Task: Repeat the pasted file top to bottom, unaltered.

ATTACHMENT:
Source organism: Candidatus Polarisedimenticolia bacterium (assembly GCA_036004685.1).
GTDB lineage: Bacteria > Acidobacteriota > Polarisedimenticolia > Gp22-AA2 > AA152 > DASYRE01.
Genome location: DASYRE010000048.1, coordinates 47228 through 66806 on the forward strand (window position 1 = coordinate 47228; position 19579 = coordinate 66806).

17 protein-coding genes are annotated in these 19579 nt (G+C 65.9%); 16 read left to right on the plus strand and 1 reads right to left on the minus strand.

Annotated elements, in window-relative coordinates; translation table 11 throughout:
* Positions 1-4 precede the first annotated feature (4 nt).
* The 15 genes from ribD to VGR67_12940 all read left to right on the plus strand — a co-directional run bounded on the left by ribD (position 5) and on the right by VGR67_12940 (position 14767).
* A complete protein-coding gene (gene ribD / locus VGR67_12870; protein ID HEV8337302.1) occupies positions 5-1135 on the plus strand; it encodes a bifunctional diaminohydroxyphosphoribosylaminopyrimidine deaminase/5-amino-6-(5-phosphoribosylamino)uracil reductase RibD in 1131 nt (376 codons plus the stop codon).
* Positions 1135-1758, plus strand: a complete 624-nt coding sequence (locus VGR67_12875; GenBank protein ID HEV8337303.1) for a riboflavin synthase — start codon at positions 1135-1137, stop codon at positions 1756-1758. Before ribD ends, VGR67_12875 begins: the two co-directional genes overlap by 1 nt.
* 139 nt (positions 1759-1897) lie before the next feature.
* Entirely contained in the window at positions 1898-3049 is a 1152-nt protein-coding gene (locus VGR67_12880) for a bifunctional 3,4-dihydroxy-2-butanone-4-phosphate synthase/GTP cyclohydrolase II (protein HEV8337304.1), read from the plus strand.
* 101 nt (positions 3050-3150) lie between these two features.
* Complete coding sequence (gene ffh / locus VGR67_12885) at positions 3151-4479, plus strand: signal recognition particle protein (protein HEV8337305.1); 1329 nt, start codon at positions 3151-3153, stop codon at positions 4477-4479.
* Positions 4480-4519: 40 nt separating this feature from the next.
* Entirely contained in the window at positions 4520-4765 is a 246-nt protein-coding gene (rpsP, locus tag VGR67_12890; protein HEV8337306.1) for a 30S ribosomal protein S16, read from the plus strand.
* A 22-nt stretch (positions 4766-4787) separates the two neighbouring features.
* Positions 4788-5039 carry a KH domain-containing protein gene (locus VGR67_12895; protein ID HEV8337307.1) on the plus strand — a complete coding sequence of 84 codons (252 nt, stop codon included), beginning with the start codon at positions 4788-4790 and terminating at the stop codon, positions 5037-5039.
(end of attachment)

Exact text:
Source organism: Candidatus Polarisedimenticolia bacterium (assembly GCA_036004685.1).
GTDB lineage: Bacteria > Acidobacteriota > Polarisedimenticolia > Gp22-AA2 > AA152 > DASYRE01.
Genome location: DASYRE010000048.1, coordinates 47228 through 66806 on the forward strand (window position 1 = coordinate 47228; position 19579 = coordinate 66806).

17 protein-coding genes are annotated in these 19579 nt (G+C 65.9%); 16 read left to right on the plus strand and 1 reads right to left on the minus strand.

Annotated elements, in window-relative coordinates; translation table 11 throughout:
* Positions 1-4 precede the first annotated feature (4 nt).
* The 15 genes from ribD to VGR67_12940 all read left to right on the plus strand — a co-directional run bounded on the left by ribD (position 5) and on the right by VGR67_12940 (position 14767).
* A complete protein-coding gene (gene ribD / locus VGR67_12870; protein ID HEV8337302.1) occupies positions 5-1135 on the plus strand; it encodes a bifunctional diaminohydroxyphosphoribosylaminopyrimidine deaminase/5-amino-6-(5-phosphoribosylamino)uracil reductase RibD in 1131 nt (376 codons plus the stop codon).
* Positions 1135-1758, plus strand: a complete 624-nt coding sequence (locus VGR67_12875; GenBank protein ID HEV8337303.1) for a riboflavin synthase — start codon at positions 1135-1137, stop codon at positions 1756-1758. Before ribD ends, VGR67_12875 begins: the two co-directional genes overlap by 1 nt.
* 139 nt (positions 1759-1897) lie before the next feature.
* Entirely contained in the window at positions 1898-3049 is a 1152-nt protein-coding gene (locus VGR67_12880) for a bifunctional 3,4-dihydroxy-2-butanone-4-phosphate synthase/GTP cyclohydrolase II (protein HEV8337304.1), read from the plus strand.
* 101 nt (positions 3050-3150) lie between these two features.
* Complete coding sequence (gene ffh / locus VGR67_12885) at positions 3151-4479, plus strand: signal recognition particle protein (protein HEV8337305.1); 1329 nt, start codon at positions 3151-3153, stop codon at positions 4477-4479.
* Positions 4480-4519: 40 nt separating this feature from the next.
* Entirely contained in the window at positions 4520-4765 is a 246-nt protein-coding gene (rpsP, locus tag VGR67_12890; protein HEV8337306.1) for a 30S ribosomal protein S16, read from the plus strand.
* A 22-nt stretch (positions 4766-4787) separates the two neighbouring features.
* Positions 4788-5039 carry a KH domain-containing protein gene (locus VGR67_12895; protein ID HEV8337307.1) on the plus strand — a complete coding sequence of 84 codons (252 nt, stop codon included), beginning with the start codon at positions 4788-4790 and terminating at the stop codon, positions 5037-5039.